I met these two Japanese girls from the Tokyo area. They had the same hotel written on their slips of paper, so we just hung out waiting for the shuttle. I couldn't help wanting to do something for them. And all the other Japanese people on our flight. I remember during 9/11 when I was living in Russia, all these Russians placed flowers outside the American Embassy. I thought that was really cool. And then I recall, this one Russian whom I had met only once called me up, and said something very hallmarky and sincere, "My profound condolescences, I send to you and the people of your nation." And I was truly touched. But yet, I couldn't think of how to do or say such a thing to any of the Japanese. It would sound awkward and sentimental. Russians can get away with things like that.

When the shuttle finally came, we hopped in and it took us to this mysterious Millenium Hotel. It was everything that a hotel in Alaska was supposed to be. There was another huge polar bear in a glass case, this time showing off his fangs. There was a bunch of mounted types of deer or caribou above the hearth. And below it crackled and popped this massive fire in the fireplace. There were old rifles and harpoons on the wall. Even a stuffed mountain goat. Off to the side, was this pub where they served hardy Alaskan beer in frothy mugs, that were clutched by the large, hairy forearms of lumberjacks and the ancestors of salty whale-hunters who told tales and swore by the magnitude of their opulent beards, that such tales of bear-wrestling and glacier trekking were all true. I grew excited.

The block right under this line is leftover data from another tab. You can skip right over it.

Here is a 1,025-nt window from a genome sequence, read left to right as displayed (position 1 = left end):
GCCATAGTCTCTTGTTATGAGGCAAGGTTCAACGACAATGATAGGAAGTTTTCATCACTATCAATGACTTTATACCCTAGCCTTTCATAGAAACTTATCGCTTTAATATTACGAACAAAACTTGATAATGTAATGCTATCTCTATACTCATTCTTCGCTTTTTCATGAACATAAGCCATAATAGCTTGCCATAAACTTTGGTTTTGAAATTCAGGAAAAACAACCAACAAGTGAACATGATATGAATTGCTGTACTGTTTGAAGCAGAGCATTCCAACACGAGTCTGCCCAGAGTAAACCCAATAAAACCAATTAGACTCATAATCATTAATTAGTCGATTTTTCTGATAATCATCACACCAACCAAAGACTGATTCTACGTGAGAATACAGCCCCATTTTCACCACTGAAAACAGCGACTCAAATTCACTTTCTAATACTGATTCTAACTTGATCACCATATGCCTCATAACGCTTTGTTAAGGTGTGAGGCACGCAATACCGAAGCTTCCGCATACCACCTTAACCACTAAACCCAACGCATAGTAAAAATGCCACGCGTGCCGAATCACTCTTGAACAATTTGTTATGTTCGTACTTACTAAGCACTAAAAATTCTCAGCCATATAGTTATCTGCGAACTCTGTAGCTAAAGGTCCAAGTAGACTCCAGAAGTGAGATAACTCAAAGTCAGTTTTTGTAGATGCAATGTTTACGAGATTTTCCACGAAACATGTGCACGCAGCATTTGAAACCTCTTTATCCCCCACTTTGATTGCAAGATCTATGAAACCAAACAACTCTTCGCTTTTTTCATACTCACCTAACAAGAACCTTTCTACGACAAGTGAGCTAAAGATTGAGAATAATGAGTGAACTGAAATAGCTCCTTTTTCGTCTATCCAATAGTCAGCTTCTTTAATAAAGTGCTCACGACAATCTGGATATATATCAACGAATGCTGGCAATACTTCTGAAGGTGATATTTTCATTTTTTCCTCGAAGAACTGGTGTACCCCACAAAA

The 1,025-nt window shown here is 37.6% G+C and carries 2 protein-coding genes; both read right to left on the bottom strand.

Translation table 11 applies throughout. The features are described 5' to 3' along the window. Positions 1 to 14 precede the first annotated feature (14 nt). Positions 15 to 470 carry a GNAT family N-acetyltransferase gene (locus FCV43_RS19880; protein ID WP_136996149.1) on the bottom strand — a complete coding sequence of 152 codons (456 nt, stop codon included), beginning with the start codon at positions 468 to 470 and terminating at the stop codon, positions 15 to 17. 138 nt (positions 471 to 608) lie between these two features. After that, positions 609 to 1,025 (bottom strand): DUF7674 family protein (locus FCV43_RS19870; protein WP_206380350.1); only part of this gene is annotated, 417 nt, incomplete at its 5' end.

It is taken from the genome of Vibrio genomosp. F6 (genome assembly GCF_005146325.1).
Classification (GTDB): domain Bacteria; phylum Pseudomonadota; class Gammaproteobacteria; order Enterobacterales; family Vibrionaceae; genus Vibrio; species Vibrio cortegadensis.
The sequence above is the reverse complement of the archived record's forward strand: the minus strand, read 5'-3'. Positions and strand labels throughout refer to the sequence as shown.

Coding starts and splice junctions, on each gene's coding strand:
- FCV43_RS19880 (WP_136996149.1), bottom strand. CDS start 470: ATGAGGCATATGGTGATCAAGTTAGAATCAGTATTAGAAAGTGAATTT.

But it was not to be. For not too long after arriving, we found out that this hotel had no rooms left. We had to wait on the shuttle to take us to the airport again. I was disappointed. Though, a large part of this was because I just wanted to sleep.

So we all climbed in this shuttle. There was hardly any room, I threw myself in the back of the shuttle where they keep the luggage. One of the Japanese girls followed. Back at the airport, the few of us turned out of the Millenium Hotel, were given new slips of paper with another hotel on it. This time it was the more modest, The Puffin Inn. And then we waited and waited once again. For some reason the shuttle driver for the Puffin Inn kept driving by the airport and would call and say that he didn't see anyone outside, so he figured that no one needed a place. Idiot! I mean, who waits outside at 4:00 in the morning when it is like 3 degress outside? No, we were all inside keeping warm and trying to fight the time and the urge to sleep by making fun of hotels that have silly names like the Puffin Inn.

Eventually, he came and we entered The Puffin Inn. It was a Motel. Which, I could care less. They had a bed. At that point, that's all I needed. Believe it or not, it took me awhile to get to sleep, though. Maybe 6 that morning. I fell asleep resolved that I would try to sleep as much as I could tomorrow. And then call the Smiths and maybe see what Alaska is all about.
....To Be Continued